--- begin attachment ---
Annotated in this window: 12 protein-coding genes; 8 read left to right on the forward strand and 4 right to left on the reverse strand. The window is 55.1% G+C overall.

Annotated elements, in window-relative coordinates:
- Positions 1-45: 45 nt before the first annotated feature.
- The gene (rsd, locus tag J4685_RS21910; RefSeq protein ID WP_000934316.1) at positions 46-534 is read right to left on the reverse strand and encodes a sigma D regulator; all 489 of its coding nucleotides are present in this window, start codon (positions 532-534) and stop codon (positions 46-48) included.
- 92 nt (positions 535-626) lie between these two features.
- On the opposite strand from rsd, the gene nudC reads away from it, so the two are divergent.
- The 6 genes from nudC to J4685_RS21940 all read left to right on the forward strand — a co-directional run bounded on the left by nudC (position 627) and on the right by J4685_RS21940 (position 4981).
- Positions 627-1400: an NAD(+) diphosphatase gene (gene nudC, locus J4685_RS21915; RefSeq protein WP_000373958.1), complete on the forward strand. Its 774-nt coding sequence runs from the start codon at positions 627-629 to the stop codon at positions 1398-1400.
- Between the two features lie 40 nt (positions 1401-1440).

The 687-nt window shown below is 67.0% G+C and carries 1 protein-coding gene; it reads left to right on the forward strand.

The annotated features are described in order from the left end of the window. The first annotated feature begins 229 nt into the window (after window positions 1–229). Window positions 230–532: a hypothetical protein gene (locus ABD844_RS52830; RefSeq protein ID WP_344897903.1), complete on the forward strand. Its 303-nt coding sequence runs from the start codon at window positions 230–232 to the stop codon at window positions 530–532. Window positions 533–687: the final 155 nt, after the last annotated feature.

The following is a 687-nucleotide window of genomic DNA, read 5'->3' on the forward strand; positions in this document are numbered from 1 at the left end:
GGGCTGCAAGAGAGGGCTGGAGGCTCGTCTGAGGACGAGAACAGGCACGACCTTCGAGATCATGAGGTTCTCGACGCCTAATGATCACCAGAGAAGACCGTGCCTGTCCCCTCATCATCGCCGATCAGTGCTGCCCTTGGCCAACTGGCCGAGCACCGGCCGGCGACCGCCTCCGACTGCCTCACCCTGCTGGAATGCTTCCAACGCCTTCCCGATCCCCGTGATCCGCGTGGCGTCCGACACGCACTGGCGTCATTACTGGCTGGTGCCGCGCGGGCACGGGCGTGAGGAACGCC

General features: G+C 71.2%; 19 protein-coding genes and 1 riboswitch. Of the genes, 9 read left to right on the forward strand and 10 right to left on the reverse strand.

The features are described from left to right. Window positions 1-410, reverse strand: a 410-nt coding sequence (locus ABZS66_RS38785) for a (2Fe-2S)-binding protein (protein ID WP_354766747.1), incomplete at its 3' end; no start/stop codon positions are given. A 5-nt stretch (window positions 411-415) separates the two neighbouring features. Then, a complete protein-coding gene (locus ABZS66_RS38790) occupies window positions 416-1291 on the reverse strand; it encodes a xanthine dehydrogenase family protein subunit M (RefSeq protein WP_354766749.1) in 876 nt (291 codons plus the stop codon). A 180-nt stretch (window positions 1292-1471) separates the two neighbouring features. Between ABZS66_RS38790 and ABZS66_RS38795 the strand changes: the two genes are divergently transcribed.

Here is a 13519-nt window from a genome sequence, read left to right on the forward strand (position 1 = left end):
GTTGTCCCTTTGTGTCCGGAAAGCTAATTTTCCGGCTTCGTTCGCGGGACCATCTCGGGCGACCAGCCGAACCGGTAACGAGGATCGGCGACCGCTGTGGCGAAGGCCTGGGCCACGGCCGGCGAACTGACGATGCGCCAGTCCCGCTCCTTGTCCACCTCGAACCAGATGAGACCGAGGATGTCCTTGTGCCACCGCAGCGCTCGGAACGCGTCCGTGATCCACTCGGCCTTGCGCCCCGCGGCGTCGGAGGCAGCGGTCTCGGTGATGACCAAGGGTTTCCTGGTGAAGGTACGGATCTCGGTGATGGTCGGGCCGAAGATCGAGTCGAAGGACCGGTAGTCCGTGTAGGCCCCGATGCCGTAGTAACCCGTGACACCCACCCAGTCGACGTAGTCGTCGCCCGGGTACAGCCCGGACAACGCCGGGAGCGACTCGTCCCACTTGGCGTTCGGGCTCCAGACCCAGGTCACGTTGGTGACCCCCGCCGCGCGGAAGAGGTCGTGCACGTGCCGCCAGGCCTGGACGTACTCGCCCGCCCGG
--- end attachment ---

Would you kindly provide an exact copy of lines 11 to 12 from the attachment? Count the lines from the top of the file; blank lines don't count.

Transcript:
The annotated features are described in order from the left end of the window. The first annotated feature begins 229 nt into the window (after window positions 1–229). Window positions 230–532: a hypothetical protein gene (locus ABD844_RS52830; RefSeq protein ID WP_344897903.1), complete on the forward strand. Its 303-nt coding sequence runs from the start codon at window positions 230–232 to the stop codon at window positions 530–532. Window positions 533–687: the final 155 nt, after the last annotated feature.

The following is a 687-nucleotide window of genomic DNA, read 5'->3' on the forward strand; positions in this document are numbered from 1 at the left end: